Orangutans 'Will Die' If They Stay In These Cages
A series of photographs sent to The Dodo shows orangutans housed in deplorable conditions at an Indonesian zoo.
"In over 20 years of seeing captive animals in Indonesia, this is the worst cruelty to captive orangutans I have ever seen," Sean Whyte, the founder of Nature Alert, a U.K.-based animal welfare organization, told The Dodo.
According to Whyte, the orangutans are currently on public display at the Mirah Fantasia recreation park in Banyuwangi. (The Dodo could not independently verify that the photos were taken there.) Whyte says the orangutans were recently transferred to Mirah from the Surabaya Zoo, which has been referred to as the "zoo of death." The Dodo has previously exposed the cruel harnessing of elephants at Surabaya.
Marison Guciano, senior investigator with the Indonesian Friends of the Animals, told The Dodo he took photographs and video of the orangutans in July.
The orangutans didn't have water or appropriate sustenance, they were unable to socialize and they were confined to their barren cages day and night, Whyte says. Their ages and origins are unknown, which is common, due to poor record-keeping and alleged inbreeding, he adds.
Guciano returned to the zoo again in late August, but saw only two of the orangutans still on display. It is unclear what has happened to the others.
"Indonesian Friends of the Animals and its associate U.K. organization, Nature Alert, are desperately worried for these orangutans and government intervention to stop the cruelty and move them away from this zoo is urgently needed," says a joint press release from the two organizations.
Whyte says the groups have sent a letter of appeal to Bambang Dahono Adji, the director of biodiversity conservation at Indonesia's Ministry of Environment and Forestry, but no action has yet been taken. (The Dodo also requested comment from Adji but did not immediately receive a response.)
Gunung Gea, the founding director of the SCORPION Wildlife Trade Monitoring Programme, told The Dodo he was "very upset to know how Mirah Fantasi[a] handles the orangutans on its site. It seems that Mirah Fantasi management simply exploit orangutans to make money but do not pay attention to the quality of life of orangutans - the species which has 97 percent similarity with human DNA."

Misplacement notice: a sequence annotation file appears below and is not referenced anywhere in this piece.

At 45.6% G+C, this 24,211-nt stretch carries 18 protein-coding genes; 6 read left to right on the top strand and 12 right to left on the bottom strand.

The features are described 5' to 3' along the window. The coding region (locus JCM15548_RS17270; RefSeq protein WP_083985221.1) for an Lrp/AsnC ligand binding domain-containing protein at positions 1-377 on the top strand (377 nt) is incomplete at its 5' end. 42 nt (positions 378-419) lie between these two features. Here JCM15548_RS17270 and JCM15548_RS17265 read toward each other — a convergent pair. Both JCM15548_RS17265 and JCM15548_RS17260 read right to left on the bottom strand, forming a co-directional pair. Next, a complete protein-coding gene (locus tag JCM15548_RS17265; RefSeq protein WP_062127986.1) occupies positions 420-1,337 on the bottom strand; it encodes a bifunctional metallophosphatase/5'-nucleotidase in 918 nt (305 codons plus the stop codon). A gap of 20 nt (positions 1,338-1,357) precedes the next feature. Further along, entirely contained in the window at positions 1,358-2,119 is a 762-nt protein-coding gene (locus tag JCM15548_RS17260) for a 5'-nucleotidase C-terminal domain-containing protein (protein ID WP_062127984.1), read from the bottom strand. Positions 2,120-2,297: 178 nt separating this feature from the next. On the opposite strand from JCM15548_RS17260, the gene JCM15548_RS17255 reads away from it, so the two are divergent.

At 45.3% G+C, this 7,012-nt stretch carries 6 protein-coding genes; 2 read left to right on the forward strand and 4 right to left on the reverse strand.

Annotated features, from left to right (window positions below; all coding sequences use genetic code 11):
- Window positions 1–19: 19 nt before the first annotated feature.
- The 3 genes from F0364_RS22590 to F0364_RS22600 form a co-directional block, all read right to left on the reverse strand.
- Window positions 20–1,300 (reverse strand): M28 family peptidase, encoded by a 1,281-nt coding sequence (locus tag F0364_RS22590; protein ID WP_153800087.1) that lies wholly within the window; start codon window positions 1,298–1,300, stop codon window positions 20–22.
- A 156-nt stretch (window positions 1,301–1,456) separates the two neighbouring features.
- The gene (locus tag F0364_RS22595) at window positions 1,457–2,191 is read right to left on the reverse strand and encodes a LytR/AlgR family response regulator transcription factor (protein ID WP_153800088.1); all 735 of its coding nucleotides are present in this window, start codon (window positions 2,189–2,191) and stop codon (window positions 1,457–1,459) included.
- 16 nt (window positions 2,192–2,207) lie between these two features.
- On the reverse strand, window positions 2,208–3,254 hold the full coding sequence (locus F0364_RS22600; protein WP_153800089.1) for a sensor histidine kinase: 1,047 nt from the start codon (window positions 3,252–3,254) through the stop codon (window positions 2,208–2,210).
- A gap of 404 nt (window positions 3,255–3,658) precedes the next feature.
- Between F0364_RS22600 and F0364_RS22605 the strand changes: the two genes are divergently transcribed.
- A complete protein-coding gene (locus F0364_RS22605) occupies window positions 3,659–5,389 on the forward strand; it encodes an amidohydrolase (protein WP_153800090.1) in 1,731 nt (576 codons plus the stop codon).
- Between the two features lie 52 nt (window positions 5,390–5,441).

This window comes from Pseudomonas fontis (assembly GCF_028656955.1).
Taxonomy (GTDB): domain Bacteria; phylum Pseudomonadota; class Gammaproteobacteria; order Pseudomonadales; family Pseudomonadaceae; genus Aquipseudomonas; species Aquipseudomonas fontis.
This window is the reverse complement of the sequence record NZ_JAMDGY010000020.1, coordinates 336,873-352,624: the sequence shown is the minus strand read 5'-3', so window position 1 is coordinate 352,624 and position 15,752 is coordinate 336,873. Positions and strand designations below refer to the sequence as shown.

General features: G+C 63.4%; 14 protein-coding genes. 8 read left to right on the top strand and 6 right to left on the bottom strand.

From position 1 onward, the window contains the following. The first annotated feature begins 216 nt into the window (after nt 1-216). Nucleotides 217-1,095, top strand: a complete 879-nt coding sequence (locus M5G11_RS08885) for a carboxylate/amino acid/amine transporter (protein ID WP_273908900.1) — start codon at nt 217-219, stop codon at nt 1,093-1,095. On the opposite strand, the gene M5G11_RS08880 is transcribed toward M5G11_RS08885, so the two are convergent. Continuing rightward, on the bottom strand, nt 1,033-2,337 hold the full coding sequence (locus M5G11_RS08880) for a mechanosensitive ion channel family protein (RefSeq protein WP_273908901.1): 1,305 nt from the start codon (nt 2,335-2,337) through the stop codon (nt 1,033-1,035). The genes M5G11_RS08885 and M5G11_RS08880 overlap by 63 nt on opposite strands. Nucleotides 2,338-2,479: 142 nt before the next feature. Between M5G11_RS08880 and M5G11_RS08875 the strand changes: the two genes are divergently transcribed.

Gea was previously the deputy director of the Sumatran Orangutan Conservation Program, which aims to protect the remaining wild Sumatran orangutans in the region.
While many groups believe the orangutans at the Mirah are not receiving proper care or treatment, a representative from the Mirah Hotel in Banyuwangi, with which the Mirah Fantasia is associated, says otherwise. "I do believe that these animals are being held in appropriate conditions," Ketut Suadika, director of the Mirah Hotel, told The Dodo. "And we are working to provide proper and better housing for them."
Suadika says a new orangutan housing facility is being built. The animals will eventually be in a 7-acre animal camp with a private island surrounded by water, which will be finished by December 2015. The animals will also have a 13x13-foot house. "We really love the animal and we fully sorry for the moment our condition is not properly yet," Suadika adds.
Whyte, meanwhile, says the authorities in Indonesia care little for the wildlife, and the orangutans' only chance of survival is public outrage.
"They will die there in their tiny cages and no one will even care or miss them, because that's how it's been in Indonesia for at least 25 years," he says.